PARASHAT NASO 5776
Numbers 4:21 to 7:89
Haftorah Judges 13:2-25
Completing the headcount of the Children of Israel taken in the Sinai Desert, a total of 8,580 Levite men between the ages of 30 and 50 are counted in a tally of those who will be doing the actual work of transporting the Tabernacle.
Yahweh communicates to Moses the law of the sotah, the wayward wife suspected of unfaithfulness to her husband. Also given is the law of the nazir, who forswears wine, lets his or her hair grow long, and is forbidden to become contaminated through contact with a dead body. Aaron and his descendants, the Kohanim, are instructed on how to bless the people of Israel.
The leaders of the twelve tribes of Israel each bring their offerings for the inauguration of the altar. Although their gifts are identical, each is brought on a different day and is individually described by the Torah.
The reading starts with a continuation of the Levite census and a discussion regarding their Tabernacle duties. The laws of the sotah woman and the Nazirite follow. The portion concludes with the Priestly Blessing and the offerings which the Tribal leaders brought in honor of the Tabernacle inauguration.
Yahweh informs Moses of the Tabernacle duties of the Levite families of Gershon and Merari. When the Children of Israel journeyed, the Gershon family transported the Tabernacle tapestries, veils and coverings, while the Merari family carried its structural components, such as the beams, boards and pillars. A final count is given of the Levite Kehot family -- those between the ages of thirty and fifty, as per Yahweh's command mentioned towards the end of last week's reading: 2,750.
The total for the Gershon family: 2,630. The Merari family: 3,200. Thus the grand total of Levites eligible to transport the Tabernacle and its vessels: 8,580.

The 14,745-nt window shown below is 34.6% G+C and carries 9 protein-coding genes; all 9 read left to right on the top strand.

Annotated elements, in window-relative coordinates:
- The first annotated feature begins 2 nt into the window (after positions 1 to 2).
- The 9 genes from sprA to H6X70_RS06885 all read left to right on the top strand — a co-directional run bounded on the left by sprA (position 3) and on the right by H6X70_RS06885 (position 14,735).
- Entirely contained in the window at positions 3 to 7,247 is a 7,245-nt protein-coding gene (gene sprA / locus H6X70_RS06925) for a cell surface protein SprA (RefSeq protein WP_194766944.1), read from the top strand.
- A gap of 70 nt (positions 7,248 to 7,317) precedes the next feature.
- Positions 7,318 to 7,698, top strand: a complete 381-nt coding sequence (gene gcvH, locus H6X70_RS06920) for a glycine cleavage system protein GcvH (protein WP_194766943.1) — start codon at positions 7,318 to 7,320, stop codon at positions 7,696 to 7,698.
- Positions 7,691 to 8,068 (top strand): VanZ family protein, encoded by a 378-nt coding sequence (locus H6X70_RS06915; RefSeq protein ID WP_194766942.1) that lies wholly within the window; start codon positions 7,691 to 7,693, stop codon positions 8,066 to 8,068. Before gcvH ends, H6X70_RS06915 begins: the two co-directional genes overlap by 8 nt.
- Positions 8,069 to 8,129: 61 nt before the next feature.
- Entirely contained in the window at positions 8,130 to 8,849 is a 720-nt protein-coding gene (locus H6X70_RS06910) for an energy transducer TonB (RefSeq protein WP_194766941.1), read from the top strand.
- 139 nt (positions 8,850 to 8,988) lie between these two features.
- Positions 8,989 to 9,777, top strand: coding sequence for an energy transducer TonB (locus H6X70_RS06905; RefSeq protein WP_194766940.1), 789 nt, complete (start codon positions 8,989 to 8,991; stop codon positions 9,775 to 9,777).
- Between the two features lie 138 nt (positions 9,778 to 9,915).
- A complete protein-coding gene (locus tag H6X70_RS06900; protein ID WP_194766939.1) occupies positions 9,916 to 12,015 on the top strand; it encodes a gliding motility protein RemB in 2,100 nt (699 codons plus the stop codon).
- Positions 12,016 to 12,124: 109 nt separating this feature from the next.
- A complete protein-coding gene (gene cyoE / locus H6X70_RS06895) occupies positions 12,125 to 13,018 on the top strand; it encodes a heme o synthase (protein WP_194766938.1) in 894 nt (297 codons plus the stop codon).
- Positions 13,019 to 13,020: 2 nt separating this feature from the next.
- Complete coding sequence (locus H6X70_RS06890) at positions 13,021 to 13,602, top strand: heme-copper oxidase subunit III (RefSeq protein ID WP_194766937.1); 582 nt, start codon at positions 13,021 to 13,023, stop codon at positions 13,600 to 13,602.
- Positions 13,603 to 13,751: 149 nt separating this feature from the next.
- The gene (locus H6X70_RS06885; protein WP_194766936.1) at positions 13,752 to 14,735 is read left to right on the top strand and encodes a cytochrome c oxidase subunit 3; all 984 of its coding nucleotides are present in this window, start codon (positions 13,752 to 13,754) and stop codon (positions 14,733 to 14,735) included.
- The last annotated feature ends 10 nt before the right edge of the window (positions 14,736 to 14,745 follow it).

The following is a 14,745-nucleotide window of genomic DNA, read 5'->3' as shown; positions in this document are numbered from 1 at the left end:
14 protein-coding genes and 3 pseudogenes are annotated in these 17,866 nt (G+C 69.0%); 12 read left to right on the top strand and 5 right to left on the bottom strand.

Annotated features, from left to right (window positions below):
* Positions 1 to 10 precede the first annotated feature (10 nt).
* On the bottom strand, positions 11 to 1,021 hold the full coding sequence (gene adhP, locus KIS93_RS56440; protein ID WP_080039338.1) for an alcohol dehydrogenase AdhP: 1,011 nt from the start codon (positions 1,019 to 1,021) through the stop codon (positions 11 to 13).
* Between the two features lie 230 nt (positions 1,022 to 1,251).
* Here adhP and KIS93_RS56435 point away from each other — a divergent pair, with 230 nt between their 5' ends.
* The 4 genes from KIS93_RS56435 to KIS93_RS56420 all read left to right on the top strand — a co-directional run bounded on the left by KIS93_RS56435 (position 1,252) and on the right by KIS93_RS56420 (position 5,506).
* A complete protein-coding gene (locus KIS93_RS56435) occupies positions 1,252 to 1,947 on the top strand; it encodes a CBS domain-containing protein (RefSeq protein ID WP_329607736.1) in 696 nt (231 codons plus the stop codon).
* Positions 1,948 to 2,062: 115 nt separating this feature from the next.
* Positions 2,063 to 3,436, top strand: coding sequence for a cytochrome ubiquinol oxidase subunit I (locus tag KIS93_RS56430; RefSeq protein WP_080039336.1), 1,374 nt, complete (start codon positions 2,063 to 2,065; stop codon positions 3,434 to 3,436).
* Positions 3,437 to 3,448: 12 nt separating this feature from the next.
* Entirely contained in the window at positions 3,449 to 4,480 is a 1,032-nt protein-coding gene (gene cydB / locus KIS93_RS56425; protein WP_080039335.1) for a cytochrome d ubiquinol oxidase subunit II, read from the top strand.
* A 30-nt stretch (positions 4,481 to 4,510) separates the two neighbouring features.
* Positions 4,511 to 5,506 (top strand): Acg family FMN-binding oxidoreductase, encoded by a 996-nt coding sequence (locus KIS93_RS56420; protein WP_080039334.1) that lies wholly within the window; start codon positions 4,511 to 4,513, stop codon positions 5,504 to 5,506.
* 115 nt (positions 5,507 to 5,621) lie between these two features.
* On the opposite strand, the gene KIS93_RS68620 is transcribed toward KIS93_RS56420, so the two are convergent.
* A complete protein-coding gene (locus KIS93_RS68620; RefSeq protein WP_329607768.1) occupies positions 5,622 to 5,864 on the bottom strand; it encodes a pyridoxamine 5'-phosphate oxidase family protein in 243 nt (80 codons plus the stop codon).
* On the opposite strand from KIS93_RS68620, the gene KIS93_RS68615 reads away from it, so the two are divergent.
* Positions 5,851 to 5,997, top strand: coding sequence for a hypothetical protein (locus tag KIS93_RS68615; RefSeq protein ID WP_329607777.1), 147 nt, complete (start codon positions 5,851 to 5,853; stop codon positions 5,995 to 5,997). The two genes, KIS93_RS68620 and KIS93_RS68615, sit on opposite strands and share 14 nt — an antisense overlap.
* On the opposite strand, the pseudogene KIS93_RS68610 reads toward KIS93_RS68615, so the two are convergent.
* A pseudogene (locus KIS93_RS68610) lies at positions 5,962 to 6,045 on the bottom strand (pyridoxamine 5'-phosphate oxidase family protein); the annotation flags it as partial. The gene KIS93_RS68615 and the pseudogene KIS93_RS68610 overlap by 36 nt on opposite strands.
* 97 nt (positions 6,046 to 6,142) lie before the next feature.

Now that Yahweh's presence graces the Tabernacle, Yahweh instructs the Children of Israel to banish certain ritually impure individuals from their encampments. Most of them were only barred from entering the Tabernacle area and its immediate environs. Only one who suffered from tzara'at ("leprosy") was sent out of the general encampment. This section then discusses the restitution and Temple sacrifice required of one who robs his fellow and then falsely swears to maintain his innocence. If one robs a convert who then dies without leaving any heirs, the restitution is made to a priest. Also included in this section is the mitzvah to verbally confess one's sins, and a person's right to select a priest of his liking to whom to give the various required priestly gifts.
This rather lengthy section contains three concepts: 1) The ceremony for the sotah, a suspected adulteress who was witnessed going into seclusion with another man--despite being warned not to associate with that individual. The woman is brought to the Temple. This section of the torah is written on parchment and then soaked in water until the ink dissolves. The woman drinks the water. If she indeed willingly committed adultery, her belly miraculously swells and she dies a gruesome death. If she is unharmed by the waters, she is cleared of any suspicion. 2) The laws of the individual who vows to be a Nazirite. Such a person must abstain from wine and grape products, allow his/her hair to grow, and may not come in contact with a human corpse. At the conclusion of the term of the vow, the Nazirite brings certain offerings in the Temple. 3) The priestly blessings.
On the day when the Tabernacle was inaugurated, the tribal leaders wished to bring inauguration gifts. Collectively they brought six covered wagons and twelve oxen to assist in transporting the Tabernacle when the Jews traveled. In addition, as representative of their respective tribes, they wished to offer individual gifts and offering. Yahweh instructed Moses to accept these gifts, and that on each the following twelve days one of the leaders should bring his individual gifts. Although each leader brought identical gifts, the Torah describes each one individually.
The gifts of all the leaders are added up and the totals given. The last verse describes how Yahweh would talk to Moses, His voice emanating from between the two Cherubs atop the Set-apart Ark.